And, while the overall plot is an intergalactic space opera of epic proportions, most of the action takes place on earth in relatable real-world environments, which makes for a very interesting contrast. If books with werewolves and magic, etc,  that take place in recognizable cities can be termed "urban fantasy," then you might call this an "urban space opera." And lastly, Cara's prose itself is very well-written and engaging with a strong authorial voice, as recognizable and engaging as Kurt Vonnegut's or J.K Rowling's prose is in their works.

But these are all just crude approximations, attempting to describe something original in terms of other things, when really it is its own thing. Cara is very aware of previously existing sci-fi tropes and genre conventions, and while she includes many of them, she does so specifically to comment on them, add something new, or approach them from an angle we haven't seen before.

3) It is full of surprises.


The book has almost nothing in common with the films of Quentin Tarantino, or the Coen Brothers, or the show Breaking Bad. However, I mention these examples because they are some of the few pieces of media that have consistently given me something otherwise lacking in other entertainment: a genuine sense that I do not have the slightest idea what is going to happen next.

This is something that is also true of She Is the End. Most books, movies, and TV shows pull off the trick of making us feel suspense despite the fact that, in the end, the story concludes more or less how we always knew and hoped it would. There's nothing wrong with this, but it is refreshing when something comes along that is able to truly pull the rug out from under the audience with a surprise that throws everything you assumed into question and the whole future into uncertainty.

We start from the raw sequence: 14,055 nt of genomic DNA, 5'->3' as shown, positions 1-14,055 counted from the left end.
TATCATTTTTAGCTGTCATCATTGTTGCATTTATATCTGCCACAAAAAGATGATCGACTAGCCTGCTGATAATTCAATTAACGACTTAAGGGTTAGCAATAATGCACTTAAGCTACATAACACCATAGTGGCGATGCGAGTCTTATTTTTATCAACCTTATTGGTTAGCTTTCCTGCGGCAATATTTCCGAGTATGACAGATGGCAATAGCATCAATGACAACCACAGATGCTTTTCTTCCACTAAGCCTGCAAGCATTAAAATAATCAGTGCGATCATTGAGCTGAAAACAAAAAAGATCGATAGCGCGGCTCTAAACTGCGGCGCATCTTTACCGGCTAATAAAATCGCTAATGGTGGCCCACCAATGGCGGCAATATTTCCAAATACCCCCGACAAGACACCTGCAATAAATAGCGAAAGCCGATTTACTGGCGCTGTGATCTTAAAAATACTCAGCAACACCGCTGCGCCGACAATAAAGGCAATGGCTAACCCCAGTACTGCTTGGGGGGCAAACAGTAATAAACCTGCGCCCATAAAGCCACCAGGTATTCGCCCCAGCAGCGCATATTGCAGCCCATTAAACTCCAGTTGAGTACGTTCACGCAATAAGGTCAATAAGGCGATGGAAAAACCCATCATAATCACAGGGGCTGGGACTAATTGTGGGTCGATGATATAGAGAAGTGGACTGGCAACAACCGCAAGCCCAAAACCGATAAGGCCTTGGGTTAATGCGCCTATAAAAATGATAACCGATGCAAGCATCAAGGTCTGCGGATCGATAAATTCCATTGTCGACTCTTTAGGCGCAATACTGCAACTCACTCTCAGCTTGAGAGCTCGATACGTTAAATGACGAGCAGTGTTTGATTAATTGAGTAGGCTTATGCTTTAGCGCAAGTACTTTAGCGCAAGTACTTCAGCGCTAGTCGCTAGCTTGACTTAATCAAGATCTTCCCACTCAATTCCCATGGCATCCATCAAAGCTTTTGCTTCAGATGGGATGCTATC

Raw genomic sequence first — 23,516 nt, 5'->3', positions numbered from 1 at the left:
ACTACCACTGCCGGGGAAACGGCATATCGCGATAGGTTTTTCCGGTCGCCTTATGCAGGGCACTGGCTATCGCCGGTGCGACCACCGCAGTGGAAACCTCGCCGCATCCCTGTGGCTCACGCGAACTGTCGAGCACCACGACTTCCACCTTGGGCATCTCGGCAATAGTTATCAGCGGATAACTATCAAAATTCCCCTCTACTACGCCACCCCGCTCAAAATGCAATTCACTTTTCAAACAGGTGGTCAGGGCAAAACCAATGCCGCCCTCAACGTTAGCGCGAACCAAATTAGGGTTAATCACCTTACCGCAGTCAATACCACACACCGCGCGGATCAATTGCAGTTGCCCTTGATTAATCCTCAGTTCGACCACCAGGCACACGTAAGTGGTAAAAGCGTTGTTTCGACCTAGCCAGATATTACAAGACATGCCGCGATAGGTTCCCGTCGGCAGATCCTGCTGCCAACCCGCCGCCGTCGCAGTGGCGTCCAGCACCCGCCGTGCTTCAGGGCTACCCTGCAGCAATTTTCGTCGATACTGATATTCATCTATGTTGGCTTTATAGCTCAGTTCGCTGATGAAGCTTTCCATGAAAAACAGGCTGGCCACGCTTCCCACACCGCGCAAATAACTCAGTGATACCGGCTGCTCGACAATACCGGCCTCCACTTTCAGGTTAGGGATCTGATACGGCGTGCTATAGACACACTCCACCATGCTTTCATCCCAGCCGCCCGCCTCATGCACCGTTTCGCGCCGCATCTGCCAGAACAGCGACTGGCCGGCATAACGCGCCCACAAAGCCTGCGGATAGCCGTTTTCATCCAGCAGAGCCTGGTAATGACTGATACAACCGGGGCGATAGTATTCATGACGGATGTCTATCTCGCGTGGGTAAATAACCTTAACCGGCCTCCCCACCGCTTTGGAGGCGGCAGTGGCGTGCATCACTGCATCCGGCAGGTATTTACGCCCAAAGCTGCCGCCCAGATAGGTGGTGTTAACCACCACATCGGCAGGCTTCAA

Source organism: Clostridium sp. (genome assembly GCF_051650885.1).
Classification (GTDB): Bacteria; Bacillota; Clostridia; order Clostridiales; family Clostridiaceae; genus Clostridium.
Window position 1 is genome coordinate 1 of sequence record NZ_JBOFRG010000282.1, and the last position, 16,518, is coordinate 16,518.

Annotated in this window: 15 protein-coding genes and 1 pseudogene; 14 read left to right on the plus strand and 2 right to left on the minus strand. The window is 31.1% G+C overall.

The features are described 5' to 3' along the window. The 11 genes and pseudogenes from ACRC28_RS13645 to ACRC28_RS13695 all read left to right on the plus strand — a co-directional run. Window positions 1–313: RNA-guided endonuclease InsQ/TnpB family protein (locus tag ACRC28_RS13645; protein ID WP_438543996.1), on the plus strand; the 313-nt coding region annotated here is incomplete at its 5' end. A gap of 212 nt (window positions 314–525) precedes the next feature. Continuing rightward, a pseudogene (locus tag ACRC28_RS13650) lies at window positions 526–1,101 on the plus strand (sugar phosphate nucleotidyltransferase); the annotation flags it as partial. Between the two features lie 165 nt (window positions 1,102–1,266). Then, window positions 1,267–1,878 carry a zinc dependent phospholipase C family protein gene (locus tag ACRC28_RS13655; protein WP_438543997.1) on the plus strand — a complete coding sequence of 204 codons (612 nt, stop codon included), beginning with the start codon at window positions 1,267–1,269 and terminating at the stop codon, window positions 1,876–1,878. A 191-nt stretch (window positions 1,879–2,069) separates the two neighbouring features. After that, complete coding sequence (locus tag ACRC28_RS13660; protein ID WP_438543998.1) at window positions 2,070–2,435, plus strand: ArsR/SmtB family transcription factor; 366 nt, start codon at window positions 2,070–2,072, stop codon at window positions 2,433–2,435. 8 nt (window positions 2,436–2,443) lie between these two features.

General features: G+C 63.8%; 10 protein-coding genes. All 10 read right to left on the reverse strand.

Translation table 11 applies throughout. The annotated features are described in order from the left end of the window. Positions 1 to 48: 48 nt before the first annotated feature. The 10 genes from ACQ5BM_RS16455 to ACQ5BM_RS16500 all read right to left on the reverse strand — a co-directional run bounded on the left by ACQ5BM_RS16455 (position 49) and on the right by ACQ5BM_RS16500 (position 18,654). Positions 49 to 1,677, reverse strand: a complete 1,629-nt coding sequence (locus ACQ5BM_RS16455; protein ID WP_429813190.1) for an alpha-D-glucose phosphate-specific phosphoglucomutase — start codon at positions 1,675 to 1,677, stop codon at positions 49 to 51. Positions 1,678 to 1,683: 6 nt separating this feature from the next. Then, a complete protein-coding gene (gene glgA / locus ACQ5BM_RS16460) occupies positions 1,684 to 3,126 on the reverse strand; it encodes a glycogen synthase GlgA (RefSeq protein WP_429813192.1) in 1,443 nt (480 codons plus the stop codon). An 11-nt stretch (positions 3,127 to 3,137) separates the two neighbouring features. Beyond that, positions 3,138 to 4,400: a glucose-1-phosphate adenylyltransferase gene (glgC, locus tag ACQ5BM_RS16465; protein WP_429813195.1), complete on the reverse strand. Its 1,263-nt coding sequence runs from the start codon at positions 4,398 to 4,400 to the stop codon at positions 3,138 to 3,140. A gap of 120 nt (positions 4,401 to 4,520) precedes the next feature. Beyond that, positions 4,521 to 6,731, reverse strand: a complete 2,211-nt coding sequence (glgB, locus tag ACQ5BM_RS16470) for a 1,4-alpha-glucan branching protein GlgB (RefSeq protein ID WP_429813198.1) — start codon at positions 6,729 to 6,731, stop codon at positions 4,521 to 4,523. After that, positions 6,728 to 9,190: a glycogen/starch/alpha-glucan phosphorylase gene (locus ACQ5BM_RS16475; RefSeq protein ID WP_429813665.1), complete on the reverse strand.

She Is the End is chock full of such moments, and I hope you will be as thrilled by them as I was.

 4) It is actually about something.


Look, I mostly like my entertainment to be entertaining, and all other concerns are secondary. But it is nice when something manages to make me think about larger issues, so long as it's not in a "take your medicine" way. This is the kind of book that you could write detailed papers on in an English class, should you so choose (though let me just stress, you don't have to look at it this way; if you merely want to be entertained, the book will not disappoint).